Abstract: Most existing video-and-language (VidL) research focuses on a single dataset,
or multiple datasets of a single task. In reality, a truly useful VidL system
is expected to be easily generalizable to diverse tasks, domains, and datasets.
To facilitate the evaluation of such systems, we introduce Video-And-Language
Understanding Evaluation (VALUE) benchmark, an assemblage of 11 VidL datasets
over 3 popular tasks: (i) text-to-video retrieval; (ii) video question
answering; and (iii) video captioning. VALUE benchmark aims to cover a broad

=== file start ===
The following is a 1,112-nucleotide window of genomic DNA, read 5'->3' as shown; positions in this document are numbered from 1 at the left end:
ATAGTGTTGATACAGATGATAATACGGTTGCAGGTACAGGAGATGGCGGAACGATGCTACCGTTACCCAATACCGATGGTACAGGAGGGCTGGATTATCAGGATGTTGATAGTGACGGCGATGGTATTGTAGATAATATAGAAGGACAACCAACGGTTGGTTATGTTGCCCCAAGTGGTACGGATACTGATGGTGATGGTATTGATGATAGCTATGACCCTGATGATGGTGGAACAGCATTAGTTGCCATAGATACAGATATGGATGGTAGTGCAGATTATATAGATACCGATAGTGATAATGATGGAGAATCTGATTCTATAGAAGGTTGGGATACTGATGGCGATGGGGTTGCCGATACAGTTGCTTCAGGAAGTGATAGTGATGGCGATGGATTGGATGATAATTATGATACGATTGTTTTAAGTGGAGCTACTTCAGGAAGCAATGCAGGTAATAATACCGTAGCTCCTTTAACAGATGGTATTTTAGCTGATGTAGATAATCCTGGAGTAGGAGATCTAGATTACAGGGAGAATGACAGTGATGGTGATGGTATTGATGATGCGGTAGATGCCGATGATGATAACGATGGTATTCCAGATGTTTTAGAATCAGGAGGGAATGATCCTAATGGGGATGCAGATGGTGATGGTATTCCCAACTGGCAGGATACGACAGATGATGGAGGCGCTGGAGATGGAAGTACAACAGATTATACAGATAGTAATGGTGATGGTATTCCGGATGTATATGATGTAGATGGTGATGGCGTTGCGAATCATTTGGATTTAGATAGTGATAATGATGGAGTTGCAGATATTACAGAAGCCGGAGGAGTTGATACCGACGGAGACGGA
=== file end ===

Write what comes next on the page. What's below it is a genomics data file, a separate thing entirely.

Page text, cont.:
range of video genres, video lengths, data volumes, and task difficulty levels.
Rather than focusing on single-channel videos with visual information only,
VALUE promotes models that leverage information from both video frames and
their associated subtitles, as well as models that share knowledge across
multiple tasks. We evaluate various baseline methods with and without
large-scale VidL pre-training, and systematically investigate the impact of
video input channels, fusion methods, and different video representations. We
also study the transferability between tasks, and conduct multi-task learning
under different settings. The significant gap between our best model and human
performance calls for future study for advanced VidL models. VALUE is available
at https://value-leaderboard.gith ub.io/.